piano teaching Q&A: Early Explorers

Hi Jenny, I've recently been searching the internet for ideas for preschool music classes. While I've enjoyed getting familiar with all the different methods out there, I have often thought about putting in the time/ effort to just create my own curriculum. And then I came across Early Explorers.
Holy Moly. This is fantastic! The thing I love most? I wouldn't have to charge parents a materials fee (which I feel is a big factor!) I have a couple of questions for you about how you do your preschool classes.

1. Are they weekly? Bi-monthly? Monthly? Or do you just do preschool music camps as they fit into your schedule?

2. How many children have you found to be ideal in a group setting like this?

I feel like I have more questions, but don't even know what to ask. I look forward to spending more time checking out your lesson plans before my own little one wakes from his nap! Thanks!

Thanks for the great questions! Early Explorers has turned into such a fun and wonderful way to bring that preschool-aged group of kids into my teaching schedule. The kids always have a blast and so do the teachers!

There are several ways you could format this class.

We have done several weekly Early Explorers classes during regular fall or spring semesters. We have also taught week-long 5-day "camps" during the summer or during spring break.

Both formats work great and have their advantages - some parents like the weekly format as it gives their preschoolers something fun to do each week. As they come each week they know what to expect as each class has a similar routine and schedule. Many parents like to go over the take-home materials with their children during the week, and so the kiddos retain more and learn better in this format. Other parents LOVE our week-long camps, as it is sometimes easier for scheduling - they only have to come for one week and not be available on the same day each week for the length of the class. The week-long camps are an awesome opportunity for the kids to jump in and get a great introduction to the joy of music! They are a TON of fun.

As far as number of children per class, it all depends! My friend and colleague Nichole (who wrote this curriculum with me) and I co-teach our Early Explorers classes, but you could easily do it on your own if you don't have too many little ones to handle. We have had as few as 3 and up to 8 or 9 children in a class with both of us teaching and it has worked great in that range. We could probably handle at least a couple more with both of us teaching. If you do not have another teacher helping, I would probably recommend 5 or 6 at the most, but it entirely depends upon the kids in your class. Some at that age will be more mature and will sit and listen better, and some may be all over the place! Our lesson plans are designed to have a variety of short activities scheduled to keep little attention spans engaged.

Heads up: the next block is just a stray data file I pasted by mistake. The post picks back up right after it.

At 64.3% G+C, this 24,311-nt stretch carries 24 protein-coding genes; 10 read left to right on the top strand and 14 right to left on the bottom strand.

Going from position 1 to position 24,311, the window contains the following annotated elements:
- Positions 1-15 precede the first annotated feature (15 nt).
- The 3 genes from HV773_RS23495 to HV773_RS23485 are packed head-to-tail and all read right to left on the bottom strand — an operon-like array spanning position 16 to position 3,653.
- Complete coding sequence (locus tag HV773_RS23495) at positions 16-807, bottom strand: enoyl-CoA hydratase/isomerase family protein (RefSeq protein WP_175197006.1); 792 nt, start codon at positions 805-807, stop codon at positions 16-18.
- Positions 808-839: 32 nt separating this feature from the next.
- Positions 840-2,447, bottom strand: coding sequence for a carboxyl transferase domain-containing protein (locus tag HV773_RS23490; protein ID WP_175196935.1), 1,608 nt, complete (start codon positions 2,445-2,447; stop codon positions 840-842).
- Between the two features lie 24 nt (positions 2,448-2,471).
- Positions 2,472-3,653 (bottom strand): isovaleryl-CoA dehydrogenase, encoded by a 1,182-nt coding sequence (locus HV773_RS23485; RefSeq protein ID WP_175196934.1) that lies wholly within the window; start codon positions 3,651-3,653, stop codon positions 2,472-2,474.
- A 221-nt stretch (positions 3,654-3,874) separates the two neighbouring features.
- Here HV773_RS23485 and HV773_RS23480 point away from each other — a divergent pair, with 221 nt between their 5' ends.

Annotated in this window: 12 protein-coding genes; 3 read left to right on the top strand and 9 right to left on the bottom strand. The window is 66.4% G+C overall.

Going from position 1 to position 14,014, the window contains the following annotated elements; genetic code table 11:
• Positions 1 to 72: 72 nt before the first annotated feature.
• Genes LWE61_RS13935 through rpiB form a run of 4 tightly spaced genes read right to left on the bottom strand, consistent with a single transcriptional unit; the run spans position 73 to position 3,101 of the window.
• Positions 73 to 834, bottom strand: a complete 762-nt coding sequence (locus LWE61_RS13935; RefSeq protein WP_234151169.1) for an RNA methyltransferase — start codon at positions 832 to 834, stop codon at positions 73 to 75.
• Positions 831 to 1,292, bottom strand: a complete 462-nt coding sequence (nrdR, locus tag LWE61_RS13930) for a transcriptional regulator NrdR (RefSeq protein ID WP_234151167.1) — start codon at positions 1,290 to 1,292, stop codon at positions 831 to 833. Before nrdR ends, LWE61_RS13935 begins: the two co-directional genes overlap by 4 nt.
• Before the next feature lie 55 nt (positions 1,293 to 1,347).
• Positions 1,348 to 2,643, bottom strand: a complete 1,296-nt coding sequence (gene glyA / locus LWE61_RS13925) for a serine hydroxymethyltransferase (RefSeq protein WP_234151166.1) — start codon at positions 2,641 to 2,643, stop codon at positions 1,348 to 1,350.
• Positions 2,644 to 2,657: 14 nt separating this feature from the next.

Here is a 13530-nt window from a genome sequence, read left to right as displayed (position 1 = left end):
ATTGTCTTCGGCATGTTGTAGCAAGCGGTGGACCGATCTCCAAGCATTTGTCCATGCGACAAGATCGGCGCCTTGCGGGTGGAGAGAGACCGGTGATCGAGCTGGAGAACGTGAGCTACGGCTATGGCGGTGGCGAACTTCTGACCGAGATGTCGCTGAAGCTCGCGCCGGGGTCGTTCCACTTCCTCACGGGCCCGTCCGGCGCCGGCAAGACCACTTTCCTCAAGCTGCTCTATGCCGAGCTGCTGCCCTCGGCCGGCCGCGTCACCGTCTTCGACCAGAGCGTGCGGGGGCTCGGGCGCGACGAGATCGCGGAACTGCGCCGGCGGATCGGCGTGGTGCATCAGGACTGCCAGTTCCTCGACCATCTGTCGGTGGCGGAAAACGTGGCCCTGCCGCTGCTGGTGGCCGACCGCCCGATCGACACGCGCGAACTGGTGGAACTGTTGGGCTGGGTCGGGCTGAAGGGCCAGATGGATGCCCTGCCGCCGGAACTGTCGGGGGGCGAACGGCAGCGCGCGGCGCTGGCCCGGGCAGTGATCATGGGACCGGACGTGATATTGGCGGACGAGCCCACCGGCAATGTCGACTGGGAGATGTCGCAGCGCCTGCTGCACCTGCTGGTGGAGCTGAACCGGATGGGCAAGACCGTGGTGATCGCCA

Another idea is that you could have one of your more advanced teenage students help as a co-teacher for a larger class, or you could always invite parents to come and stay for the class. You should also consider the ages of the children signed up for your class. I would feel more confident in handling a larger group of 4-year-olds than a larger group of 3-year-olds! Use your judgement and think about the ages and maturity level of your students.

Each hour-long lesson focuses on a basic music concept (such as high/low, fast/slow, loud/soft, the musical alphabet, etc.). The lesson plans are not in any particular order, so you can "mix and match" them as you wish and put them in any order! Some of the concepts overlap from lesson to lesson to help reinforce what the children are learning.

One of the great things about this curriculum is that each plan comes with a printable take-home book to print out and staple together to send home with each child. These are also great for coloring if you have extra time! You will need a few materials for crafts, some studio supplies/equipment (like a piano of course, and some lesson plans use some rhythm instruments, etc.), and there will be a little prep work for some of the printable teaching aids and such, but once you teach the class once you will have all of those teaching aids ready for next time, and then it will just be a matter of printing out and assembling the books for each child!

We usually do charge a very minimal materials fee (which is also a deposit that secures the students' spot in the class - we have found this is important because it helps to ensure against "no-shows") at the beginning of the class to help cover the cost of the paper/printing, and sometimes we do make t-shirts for the kids to wear on the last day, so that is also included in that fee. But, you can set up the fees in any way you'd like! The great thing is that it's all printable - once you buy the lesson plan, you can print as many copies as needed for your own studio.

There are several more plans that will be available to purchase in the coming weeks, so stay tuned!

Come visit The Teaching Studio Store to learn more about and to purchase our fun preschool music class lesson plans! And don't forget to also check out our "Mighty Musicians" curriculum, which is similar to "Early Explorers" but geared toward 5- and 6-year-olds.